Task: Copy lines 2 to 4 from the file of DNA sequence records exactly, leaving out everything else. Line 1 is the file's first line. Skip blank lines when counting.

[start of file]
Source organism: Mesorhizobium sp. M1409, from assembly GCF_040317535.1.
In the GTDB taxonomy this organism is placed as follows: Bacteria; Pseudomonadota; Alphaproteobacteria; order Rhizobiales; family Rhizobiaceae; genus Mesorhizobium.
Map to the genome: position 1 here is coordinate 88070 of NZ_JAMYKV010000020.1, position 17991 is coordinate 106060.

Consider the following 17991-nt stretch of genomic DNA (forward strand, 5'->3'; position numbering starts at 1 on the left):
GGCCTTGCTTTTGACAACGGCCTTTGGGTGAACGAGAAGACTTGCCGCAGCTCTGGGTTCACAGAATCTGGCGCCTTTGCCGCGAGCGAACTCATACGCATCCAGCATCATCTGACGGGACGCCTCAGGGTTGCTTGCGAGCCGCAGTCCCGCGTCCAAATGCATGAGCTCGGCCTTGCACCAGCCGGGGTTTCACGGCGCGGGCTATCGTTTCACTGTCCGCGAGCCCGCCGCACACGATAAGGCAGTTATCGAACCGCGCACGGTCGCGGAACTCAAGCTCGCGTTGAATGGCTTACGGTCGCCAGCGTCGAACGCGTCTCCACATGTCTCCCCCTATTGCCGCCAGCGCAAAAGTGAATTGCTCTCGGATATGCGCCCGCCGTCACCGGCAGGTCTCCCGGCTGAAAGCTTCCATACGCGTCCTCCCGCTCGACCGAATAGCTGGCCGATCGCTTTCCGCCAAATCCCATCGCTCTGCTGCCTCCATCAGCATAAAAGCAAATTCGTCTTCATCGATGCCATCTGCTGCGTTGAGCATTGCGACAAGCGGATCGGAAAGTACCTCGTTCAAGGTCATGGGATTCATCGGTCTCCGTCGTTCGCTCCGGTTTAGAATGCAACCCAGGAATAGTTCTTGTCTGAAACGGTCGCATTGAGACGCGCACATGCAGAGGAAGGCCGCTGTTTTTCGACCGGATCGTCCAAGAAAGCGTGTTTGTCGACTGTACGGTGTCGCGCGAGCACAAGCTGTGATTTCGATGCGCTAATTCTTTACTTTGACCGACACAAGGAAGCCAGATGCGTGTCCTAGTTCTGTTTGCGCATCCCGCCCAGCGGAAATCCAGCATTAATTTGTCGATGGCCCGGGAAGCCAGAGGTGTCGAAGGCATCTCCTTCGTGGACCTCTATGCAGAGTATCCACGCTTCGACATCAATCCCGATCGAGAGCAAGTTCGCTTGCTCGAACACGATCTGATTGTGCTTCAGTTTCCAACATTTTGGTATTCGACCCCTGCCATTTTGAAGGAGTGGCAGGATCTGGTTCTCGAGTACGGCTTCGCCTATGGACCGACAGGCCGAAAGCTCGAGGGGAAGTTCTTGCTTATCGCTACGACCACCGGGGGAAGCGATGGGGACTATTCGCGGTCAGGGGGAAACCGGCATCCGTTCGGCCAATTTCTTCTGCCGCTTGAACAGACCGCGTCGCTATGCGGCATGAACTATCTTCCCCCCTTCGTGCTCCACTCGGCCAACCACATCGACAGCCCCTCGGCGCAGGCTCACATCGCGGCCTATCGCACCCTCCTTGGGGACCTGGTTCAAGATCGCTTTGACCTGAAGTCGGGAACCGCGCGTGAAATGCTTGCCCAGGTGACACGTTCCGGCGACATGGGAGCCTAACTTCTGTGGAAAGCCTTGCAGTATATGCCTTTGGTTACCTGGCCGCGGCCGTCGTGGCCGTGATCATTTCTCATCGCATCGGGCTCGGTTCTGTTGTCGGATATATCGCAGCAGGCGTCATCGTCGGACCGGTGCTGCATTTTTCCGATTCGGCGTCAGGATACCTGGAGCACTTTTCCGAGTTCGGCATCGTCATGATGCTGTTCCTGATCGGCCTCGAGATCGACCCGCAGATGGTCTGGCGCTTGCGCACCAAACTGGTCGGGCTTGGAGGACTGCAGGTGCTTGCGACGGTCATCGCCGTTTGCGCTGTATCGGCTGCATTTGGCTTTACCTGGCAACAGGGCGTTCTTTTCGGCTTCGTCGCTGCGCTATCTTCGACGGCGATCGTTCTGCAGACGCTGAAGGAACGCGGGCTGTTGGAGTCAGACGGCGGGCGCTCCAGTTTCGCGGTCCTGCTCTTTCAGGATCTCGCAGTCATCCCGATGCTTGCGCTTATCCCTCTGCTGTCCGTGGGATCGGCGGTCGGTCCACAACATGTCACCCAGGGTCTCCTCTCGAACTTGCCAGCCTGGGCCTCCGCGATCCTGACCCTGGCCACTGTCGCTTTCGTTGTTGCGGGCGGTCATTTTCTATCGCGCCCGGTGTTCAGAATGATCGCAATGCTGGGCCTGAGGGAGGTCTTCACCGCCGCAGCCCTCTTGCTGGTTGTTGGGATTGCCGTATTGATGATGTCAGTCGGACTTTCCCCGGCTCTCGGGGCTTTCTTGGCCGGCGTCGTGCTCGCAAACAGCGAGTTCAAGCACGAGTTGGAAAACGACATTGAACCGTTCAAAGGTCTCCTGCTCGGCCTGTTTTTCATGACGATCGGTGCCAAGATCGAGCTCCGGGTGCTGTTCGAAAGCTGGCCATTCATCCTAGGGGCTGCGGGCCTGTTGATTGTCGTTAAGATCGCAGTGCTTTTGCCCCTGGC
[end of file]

In the GTDB taxonomy this organism is placed as follows: Bacteria; Pseudomonadota; Alphaproteobacteria; order Rhizobiales; family Rhizobiaceae; genus Mesorhizobium.
Map to the genome: position 1 here is coordinate 88070 of NZ_JAMYKV010000020.1, position 17991 is coordinate 106060.

Consider the following 17991-nt stretch of genomic DNA (forward strand, 5'->3'; position numbering starts at 1 on the left):